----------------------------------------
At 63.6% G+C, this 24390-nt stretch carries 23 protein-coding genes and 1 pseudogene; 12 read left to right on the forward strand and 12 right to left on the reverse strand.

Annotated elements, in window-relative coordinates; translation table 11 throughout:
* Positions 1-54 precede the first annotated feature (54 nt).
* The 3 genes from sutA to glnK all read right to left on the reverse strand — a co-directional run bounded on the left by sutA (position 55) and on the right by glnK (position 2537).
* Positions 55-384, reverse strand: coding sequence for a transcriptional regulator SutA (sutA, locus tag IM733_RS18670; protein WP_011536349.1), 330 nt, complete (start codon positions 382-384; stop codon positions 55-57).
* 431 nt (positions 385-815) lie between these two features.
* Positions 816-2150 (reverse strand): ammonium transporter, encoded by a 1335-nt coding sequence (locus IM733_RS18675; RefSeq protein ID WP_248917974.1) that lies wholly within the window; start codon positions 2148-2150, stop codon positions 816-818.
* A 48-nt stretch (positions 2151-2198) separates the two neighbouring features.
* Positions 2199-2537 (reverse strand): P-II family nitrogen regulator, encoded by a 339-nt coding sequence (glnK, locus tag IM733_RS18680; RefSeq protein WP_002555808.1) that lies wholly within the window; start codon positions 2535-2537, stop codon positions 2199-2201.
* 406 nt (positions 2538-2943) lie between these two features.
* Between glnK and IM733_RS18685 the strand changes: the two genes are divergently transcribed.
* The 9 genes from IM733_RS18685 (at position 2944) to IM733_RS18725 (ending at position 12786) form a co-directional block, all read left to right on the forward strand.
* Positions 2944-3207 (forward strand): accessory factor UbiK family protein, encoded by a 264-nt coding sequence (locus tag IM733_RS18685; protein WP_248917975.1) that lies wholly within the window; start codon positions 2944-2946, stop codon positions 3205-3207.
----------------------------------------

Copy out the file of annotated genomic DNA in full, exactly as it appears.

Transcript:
At 63.6% G+C, this 24390-nt stretch carries 23 protein-coding genes and 1 pseudogene; 12 read left to right on the forward strand and 12 right to left on the reverse strand.

Annotated elements, in window-relative coordinates; translation table 11 throughout:
* Positions 1-54 precede the first annotated feature (54 nt).
* The 3 genes from sutA to glnK all read right to left on the reverse strand — a co-directional run bounded on the left by sutA (position 55) and on the right by glnK (position 2537).
* Positions 55-384, reverse strand: coding sequence for a transcriptional regulator SutA (sutA, locus tag IM733_RS18670; protein WP_011536349.1), 330 nt, complete (start codon positions 382-384; stop codon positions 55-57).
* 431 nt (positions 385-815) lie between these two features.
* Positions 816-2150 (reverse strand): ammonium transporter, encoded by a 1335-nt coding sequence (locus IM733_RS18675; RefSeq protein ID WP_248917974.1) that lies wholly within the window; start codon positions 2148-2150, stop codon positions 816-818.
* A 48-nt stretch (positions 2151-2198) separates the two neighbouring features.
* Positions 2199-2537 (reverse strand): P-II family nitrogen regulator, encoded by a 339-nt coding sequence (glnK, locus tag IM733_RS18680; RefSeq protein WP_002555808.1) that lies wholly within the window; start codon positions 2535-2537, stop codon positions 2199-2201.
* 406 nt (positions 2538-2943) lie between these two features.
* Between glnK and IM733_RS18685 the strand changes: the two genes are divergently transcribed.
* The 9 genes from IM733_RS18685 (at position 2944) to IM733_RS18725 (ending at position 12786) form a co-directional block, all read left to right on the forward strand.
* Positions 2944-3207 (forward strand): accessory factor UbiK family protein, encoded by a 264-nt coding sequence (locus tag IM733_RS18685; protein WP_248917975.1) that lies wholly within the window; start codon positions 2944-2946, stop codon positions 3205-3207.